The one constant in our lives is change.
Giving selflessly doesn’t make you a good mother. Being fiercely protective of the quality of what you offer to others makes you an extraordinary mom and human being.
Motherhood is not a time for sacrifice. It is a time of deep exploration of self. You didn’t live your “good life” before you had kids. You lived a different kind of life. This new chapter is equally exciting, if not even more.
I put everything I learned and lived these past years into this book, the Manual for Motherhood, because I would have really appreciated having this given out to me as I left that hospital, with my three-days-old baby in my arms, clueless and unprepared, about to start the most mind-blowing, soul-scattering, painful, but the most necessary transformation of them all.
Whether you are just thinking of having a child, or they're in high-school...
For the moms of toddlers or tiny babies...
This book is for you, the woman, and the mother.
The following is an except from the book, Manual for Motherhood, by Talida Van Boxstael.
The one constant in our lives is change.
In my family, we've changed continents every two years in the past seven years. My children were all born in different countries, and we no longer live where they were born. Neither do my husband or I.
We are a multilingual household, and we are learning new languages every time we move. I had to learn to connect, adapt, say hello and goodbye, find my way and support every single member of my family while they found their own way. But this is the luxurious part of life, because we expected the change and we were supported in it.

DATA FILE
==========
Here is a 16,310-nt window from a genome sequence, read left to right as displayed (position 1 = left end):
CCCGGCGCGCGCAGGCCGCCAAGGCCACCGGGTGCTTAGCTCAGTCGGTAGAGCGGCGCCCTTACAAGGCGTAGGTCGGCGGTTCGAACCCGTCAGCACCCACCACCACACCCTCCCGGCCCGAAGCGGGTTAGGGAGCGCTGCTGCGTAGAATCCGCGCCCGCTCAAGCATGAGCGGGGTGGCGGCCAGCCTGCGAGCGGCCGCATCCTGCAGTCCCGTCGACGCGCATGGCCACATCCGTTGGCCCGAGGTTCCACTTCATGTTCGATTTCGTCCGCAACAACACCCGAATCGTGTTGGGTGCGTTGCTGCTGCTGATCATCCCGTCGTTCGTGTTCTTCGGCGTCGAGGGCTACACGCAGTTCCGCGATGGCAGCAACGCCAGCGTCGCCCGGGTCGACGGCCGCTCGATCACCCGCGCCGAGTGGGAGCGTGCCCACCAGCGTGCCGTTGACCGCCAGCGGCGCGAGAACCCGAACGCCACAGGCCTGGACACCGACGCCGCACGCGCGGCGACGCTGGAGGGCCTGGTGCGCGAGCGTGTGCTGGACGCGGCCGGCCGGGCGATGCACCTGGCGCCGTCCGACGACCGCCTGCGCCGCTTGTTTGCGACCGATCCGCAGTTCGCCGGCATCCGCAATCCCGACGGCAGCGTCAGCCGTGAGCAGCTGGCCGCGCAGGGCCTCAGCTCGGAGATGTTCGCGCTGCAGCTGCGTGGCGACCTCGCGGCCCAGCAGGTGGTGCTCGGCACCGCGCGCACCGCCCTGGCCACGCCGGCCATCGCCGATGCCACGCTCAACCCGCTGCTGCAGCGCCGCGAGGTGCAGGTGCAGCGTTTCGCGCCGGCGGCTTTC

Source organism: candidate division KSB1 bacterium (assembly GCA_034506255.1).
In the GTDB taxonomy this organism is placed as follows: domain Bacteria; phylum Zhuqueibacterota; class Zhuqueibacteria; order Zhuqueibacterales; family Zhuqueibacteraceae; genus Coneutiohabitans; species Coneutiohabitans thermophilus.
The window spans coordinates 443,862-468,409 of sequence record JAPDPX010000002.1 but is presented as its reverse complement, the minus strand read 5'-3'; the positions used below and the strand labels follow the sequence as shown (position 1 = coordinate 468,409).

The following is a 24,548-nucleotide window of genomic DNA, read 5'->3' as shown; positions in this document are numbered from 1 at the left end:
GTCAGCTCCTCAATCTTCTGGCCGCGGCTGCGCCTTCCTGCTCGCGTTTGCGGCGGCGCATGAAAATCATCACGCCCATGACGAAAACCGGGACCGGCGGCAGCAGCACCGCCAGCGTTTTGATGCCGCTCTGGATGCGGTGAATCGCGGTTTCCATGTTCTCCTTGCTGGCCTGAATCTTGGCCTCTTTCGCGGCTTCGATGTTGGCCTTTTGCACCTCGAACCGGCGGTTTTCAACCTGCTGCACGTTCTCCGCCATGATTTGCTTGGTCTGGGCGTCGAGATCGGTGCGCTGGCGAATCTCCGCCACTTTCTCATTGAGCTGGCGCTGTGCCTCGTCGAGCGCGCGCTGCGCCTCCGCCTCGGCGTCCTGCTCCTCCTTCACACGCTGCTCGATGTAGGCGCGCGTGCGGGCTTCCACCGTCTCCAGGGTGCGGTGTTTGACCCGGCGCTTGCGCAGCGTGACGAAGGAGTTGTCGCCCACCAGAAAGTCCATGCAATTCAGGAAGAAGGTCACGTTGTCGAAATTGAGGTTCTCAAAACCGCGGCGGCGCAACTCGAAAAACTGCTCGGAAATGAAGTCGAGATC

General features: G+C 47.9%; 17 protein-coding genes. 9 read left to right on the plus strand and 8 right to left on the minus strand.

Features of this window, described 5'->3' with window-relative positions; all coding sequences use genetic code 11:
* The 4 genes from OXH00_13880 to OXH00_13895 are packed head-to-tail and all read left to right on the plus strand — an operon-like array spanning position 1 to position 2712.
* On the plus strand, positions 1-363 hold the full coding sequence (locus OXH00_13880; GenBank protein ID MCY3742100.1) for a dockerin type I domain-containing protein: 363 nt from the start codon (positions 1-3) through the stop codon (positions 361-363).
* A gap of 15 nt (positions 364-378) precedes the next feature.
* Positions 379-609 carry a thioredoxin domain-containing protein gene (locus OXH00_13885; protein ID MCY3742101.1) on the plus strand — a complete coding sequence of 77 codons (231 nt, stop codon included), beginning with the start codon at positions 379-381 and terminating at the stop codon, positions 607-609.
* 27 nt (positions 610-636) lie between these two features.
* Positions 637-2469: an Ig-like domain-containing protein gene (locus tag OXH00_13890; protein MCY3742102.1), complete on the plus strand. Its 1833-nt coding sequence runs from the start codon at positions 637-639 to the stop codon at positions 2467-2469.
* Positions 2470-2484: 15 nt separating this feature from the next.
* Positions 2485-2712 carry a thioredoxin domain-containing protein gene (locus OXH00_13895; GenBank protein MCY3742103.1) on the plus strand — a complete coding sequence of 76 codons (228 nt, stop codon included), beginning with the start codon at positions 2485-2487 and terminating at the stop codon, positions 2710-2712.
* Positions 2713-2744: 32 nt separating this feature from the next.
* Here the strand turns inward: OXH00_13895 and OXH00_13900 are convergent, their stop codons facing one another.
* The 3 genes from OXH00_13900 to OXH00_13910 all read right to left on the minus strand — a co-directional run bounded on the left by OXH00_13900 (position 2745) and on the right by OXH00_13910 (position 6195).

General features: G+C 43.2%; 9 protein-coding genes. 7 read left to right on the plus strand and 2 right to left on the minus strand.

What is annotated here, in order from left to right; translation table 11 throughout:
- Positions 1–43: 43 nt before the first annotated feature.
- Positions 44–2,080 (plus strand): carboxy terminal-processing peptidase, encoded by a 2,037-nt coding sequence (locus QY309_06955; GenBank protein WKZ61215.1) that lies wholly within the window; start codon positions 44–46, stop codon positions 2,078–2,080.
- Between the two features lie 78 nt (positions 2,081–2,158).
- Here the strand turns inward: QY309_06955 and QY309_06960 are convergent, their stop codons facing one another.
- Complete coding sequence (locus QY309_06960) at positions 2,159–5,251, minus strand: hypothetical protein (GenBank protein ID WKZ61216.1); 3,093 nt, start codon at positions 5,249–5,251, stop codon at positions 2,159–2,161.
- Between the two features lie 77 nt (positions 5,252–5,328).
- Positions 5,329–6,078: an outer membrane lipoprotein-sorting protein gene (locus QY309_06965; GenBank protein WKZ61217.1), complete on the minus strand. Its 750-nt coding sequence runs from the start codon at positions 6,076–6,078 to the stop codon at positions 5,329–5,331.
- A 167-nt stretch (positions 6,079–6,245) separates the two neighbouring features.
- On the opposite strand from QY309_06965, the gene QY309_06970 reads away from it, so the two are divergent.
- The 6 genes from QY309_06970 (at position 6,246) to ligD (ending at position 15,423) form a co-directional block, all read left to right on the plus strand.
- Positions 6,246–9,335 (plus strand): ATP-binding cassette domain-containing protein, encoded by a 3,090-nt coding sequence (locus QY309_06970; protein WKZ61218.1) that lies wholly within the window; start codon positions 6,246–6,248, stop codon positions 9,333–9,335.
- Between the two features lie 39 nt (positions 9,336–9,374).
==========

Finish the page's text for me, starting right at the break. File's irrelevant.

Sometimes, other big life changes happen, more dramatic than just moving, such as losing a job, a relationship or dealing with death.
Of course, there is no successful way to deal with the shocking events that shape your life. Everybody is different and has various coping mechanisms that work or at least leave the impression that might work. I won’t pretend there is a universal recipe to deal with it.
What is universal, however, is embracing rather than denying, and facing rather than hiding. And the order is crucial as well. You can’t become optimistic before you cried all of your tears, and your tendency to numb can’t be recognized unless you agree that pain is in your soul right now.
But change is hard, even when it’s for the best. When you’re in the middle of it, here are some things I found helpful:
Honor your pain
Whatever it is that you go through, your pain is real. All of your feelings are valid and should be allowed to exist.
Most of our upbringing has been influenced in such a way that we deny our soul any dose of pain. Because it’s bad, and it hurts and we, gentle, helpless creatures, might crumble and lose our minds. Instead, we distract, deny, numb, employing under-emphasis or over-identification as our default tools.
This isn’t so bad. It’s all in your head. This happened for a reason. You should be grateful for what you have.